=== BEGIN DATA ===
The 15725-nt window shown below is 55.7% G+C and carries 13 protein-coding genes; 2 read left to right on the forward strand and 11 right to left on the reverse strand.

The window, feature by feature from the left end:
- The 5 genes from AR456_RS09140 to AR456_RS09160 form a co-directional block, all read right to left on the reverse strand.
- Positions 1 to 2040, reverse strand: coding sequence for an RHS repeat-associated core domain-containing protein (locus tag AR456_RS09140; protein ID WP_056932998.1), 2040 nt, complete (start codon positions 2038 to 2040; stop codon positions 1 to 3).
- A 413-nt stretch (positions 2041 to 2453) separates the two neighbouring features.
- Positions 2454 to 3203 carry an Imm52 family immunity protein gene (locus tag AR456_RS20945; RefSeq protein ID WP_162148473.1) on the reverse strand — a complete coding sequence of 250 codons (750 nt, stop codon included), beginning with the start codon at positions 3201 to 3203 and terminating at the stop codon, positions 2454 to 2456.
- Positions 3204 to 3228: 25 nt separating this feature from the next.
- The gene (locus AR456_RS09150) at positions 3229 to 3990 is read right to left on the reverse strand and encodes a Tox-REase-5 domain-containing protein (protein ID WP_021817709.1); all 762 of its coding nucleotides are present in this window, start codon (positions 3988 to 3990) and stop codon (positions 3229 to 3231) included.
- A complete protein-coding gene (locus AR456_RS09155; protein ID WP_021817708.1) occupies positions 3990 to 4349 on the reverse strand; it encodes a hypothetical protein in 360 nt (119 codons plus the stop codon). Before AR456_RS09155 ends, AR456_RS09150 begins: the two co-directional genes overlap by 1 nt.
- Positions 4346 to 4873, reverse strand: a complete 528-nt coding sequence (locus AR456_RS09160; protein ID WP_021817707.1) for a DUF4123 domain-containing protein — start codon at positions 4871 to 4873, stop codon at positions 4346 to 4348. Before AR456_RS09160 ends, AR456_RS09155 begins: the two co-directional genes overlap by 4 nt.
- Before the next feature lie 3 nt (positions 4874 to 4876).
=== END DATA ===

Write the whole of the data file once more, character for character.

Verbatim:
The 15725-nt window shown below is 55.7% G+C and carries 13 protein-coding genes; 2 read left to right on the forward strand and 11 right to left on the reverse strand.

The window, feature by feature from the left end:
- The 5 genes from AR456_RS09140 to AR456_RS09160 form a co-directional block, all read right to left on the reverse strand.
- Positions 1 to 2040, reverse strand: coding sequence for an RHS repeat-associated core domain-containing protein (locus tag AR456_RS09140; protein ID WP_056932998.1), 2040 nt, complete (start codon positions 2038 to 2040; stop codon positions 1 to 3).
- A 413-nt stretch (positions 2041 to 2453) separates the two neighbouring features.
- Positions 2454 to 3203 carry an Imm52 family immunity protein gene (locus tag AR456_RS20945; RefSeq protein ID WP_162148473.1) on the reverse strand — a complete coding sequence of 250 codons (750 nt, stop codon included), beginning with the start codon at positions 3201 to 3203 and terminating at the stop codon, positions 2454 to 2456.
- Positions 3204 to 3228: 25 nt separating this feature from the next.
- The gene (locus AR456_RS09150) at positions 3229 to 3990 is read right to left on the reverse strand and encodes a Tox-REase-5 domain-containing protein (protein ID WP_021817709.1); all 762 of its coding nucleotides are present in this window, start codon (positions 3988 to 3990) and stop codon (positions 3229 to 3231) included.
- A complete protein-coding gene (locus AR456_RS09155; protein ID WP_021817708.1) occupies positions 3990 to 4349 on the reverse strand; it encodes a hypothetical protein in 360 nt (119 codons plus the stop codon). Before AR456_RS09155 ends, AR456_RS09150 begins: the two co-directional genes overlap by 1 nt.
- Positions 4346 to 4873, reverse strand: a complete 528-nt coding sequence (locus AR456_RS09160; protein ID WP_021817707.1) for a DUF4123 domain-containing protein — start codon at positions 4871 to 4873, stop codon at positions 4346 to 4348. Before AR456_RS09160 ends, AR456_RS09155 begins: the two co-directional genes overlap by 4 nt.
- Before the next feature lie 3 nt (positions 4874 to 4876).